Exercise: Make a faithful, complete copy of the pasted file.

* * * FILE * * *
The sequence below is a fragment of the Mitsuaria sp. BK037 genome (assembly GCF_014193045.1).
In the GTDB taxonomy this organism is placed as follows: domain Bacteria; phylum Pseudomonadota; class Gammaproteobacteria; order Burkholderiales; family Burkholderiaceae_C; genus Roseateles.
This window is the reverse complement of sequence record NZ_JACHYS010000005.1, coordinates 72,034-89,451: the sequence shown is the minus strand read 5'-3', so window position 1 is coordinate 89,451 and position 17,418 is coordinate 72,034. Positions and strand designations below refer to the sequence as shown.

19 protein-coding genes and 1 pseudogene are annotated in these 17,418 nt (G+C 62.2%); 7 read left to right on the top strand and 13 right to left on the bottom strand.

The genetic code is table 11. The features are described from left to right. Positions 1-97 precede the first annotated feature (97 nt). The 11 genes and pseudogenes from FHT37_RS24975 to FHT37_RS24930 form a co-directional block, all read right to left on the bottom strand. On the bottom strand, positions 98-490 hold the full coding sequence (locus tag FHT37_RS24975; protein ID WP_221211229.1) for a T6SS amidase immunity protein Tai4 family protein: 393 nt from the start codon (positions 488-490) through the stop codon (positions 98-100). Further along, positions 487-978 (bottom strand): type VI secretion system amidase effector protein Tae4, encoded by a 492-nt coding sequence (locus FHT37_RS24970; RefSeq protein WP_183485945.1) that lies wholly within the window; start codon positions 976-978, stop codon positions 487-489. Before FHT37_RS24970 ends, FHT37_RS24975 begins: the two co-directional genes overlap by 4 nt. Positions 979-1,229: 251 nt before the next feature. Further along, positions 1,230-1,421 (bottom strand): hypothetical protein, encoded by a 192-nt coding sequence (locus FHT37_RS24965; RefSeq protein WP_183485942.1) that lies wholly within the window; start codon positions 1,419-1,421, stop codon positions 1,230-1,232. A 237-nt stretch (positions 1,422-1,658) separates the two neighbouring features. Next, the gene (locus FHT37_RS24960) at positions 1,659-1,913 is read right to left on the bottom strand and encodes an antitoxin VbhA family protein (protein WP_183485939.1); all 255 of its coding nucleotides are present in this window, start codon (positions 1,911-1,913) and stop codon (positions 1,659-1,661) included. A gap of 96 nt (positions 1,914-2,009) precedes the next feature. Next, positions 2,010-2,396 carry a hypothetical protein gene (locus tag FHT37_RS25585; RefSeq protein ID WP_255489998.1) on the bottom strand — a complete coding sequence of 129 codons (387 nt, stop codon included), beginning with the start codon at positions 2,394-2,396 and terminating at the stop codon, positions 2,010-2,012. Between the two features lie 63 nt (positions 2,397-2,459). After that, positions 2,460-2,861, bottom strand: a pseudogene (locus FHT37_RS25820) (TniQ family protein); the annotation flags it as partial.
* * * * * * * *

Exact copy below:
The sequence below is a fragment of the Mitsuaria sp. BK037 genome (assembly GCF_014193045.1).
In the GTDB taxonomy this organism is placed as follows: domain Bacteria; phylum Pseudomonadota; class Gammaproteobacteria; order Burkholderiales; family Burkholderiaceae_C; genus Roseateles.
This window is the reverse complement of sequence record NZ_JACHYS010000005.1, coordinates 72,034-89,451: the sequence shown is the minus strand read 5'-3', so window position 1 is coordinate 89,451 and position 17,418 is coordinate 72,034. Positions and strand designations below refer to the sequence as shown.

19 protein-coding genes and 1 pseudogene are annotated in these 17,418 nt (G+C 62.2%); 7 read left to right on the top strand and 13 right to left on the bottom strand.

The genetic code is table 11. The features are described from left to right. Positions 1-97 precede the first annotated feature (97 nt). The 11 genes and pseudogenes from FHT37_RS24975 to FHT37_RS24930 form a co-directional block, all read right to left on the bottom strand. On the bottom strand, positions 98-490 hold the full coding sequence (locus tag FHT37_RS24975; protein ID WP_221211229.1) for a T6SS amidase immunity protein Tai4 family protein: 393 nt from the start codon (positions 488-490) through the stop codon (positions 98-100). Further along, positions 487-978 (bottom strand): type VI secretion system amidase effector protein Tae4, encoded by a 492-nt coding sequence (locus FHT37_RS24970; RefSeq protein WP_183485945.1) that lies wholly within the window; start codon positions 976-978, stop codon positions 487-489. Before FHT37_RS24970 ends, FHT37_RS24975 begins: the two co-directional genes overlap by 4 nt. Positions 979-1,229: 251 nt before the next feature. Further along, positions 1,230-1,421 (bottom strand): hypothetical protein, encoded by a 192-nt coding sequence (locus FHT37_RS24965; RefSeq protein WP_183485942.1) that lies wholly within the window; start codon positions 1,419-1,421, stop codon positions 1,230-1,232. A 237-nt stretch (positions 1,422-1,658) separates the two neighbouring features. Next, the gene (locus FHT37_RS24960) at positions 1,659-1,913 is read right to left on the bottom strand and encodes an antitoxin VbhA family protein (protein WP_183485939.1); all 255 of its coding nucleotides are present in this window, start codon (positions 1,911-1,913) and stop codon (positions 1,659-1,661) included. A gap of 96 nt (positions 1,914-2,009) precedes the next feature. Next, positions 2,010-2,396 carry a hypothetical protein gene (locus tag FHT37_RS25585; RefSeq protein ID WP_255489998.1) on the bottom strand — a complete coding sequence of 129 codons (387 nt, stop codon included), beginning with the start codon at positions 2,394-2,396 and terminating at the stop codon, positions 2,010-2,012. Between the two features lie 63 nt (positions 2,397-2,459). After that, positions 2,460-2,861, bottom strand: a pseudogene (locus FHT37_RS25820) (TniQ family protein); the annotation flags it as partial.